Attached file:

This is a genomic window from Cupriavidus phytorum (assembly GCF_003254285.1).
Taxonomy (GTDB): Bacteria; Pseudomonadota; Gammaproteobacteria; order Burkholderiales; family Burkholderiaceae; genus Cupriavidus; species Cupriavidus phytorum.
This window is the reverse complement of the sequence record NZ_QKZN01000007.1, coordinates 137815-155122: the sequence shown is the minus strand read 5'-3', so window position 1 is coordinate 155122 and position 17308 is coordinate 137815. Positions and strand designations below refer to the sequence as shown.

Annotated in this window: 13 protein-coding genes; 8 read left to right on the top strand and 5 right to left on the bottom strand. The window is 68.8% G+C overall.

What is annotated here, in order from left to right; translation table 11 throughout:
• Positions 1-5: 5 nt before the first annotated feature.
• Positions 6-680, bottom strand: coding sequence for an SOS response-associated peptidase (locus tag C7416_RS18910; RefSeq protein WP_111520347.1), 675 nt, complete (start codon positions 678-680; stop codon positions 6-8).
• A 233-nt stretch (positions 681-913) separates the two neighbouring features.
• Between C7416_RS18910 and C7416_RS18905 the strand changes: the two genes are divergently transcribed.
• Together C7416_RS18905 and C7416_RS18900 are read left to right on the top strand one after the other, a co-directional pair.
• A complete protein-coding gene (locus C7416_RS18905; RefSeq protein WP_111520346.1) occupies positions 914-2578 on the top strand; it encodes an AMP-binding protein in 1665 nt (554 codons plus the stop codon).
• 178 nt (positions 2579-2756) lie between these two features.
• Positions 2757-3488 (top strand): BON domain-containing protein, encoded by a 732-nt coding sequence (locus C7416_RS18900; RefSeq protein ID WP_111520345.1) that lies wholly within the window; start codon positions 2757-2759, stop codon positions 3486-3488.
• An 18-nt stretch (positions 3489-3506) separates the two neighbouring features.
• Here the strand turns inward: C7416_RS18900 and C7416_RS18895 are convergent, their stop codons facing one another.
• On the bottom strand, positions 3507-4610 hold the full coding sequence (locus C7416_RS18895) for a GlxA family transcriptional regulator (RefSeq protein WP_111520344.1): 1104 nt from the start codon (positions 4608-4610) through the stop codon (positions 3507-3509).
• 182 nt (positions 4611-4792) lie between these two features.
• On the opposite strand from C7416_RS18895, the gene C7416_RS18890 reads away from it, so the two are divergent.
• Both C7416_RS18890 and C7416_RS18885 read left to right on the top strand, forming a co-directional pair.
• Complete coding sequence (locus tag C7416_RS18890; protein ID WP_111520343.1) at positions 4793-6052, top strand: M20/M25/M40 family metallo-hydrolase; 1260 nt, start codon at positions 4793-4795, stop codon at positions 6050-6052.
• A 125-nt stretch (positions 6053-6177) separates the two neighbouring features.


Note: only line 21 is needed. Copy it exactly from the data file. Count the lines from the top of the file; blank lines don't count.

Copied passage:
• A 125-nt stretch (positions 6053-6177) separates the two neighbouring features.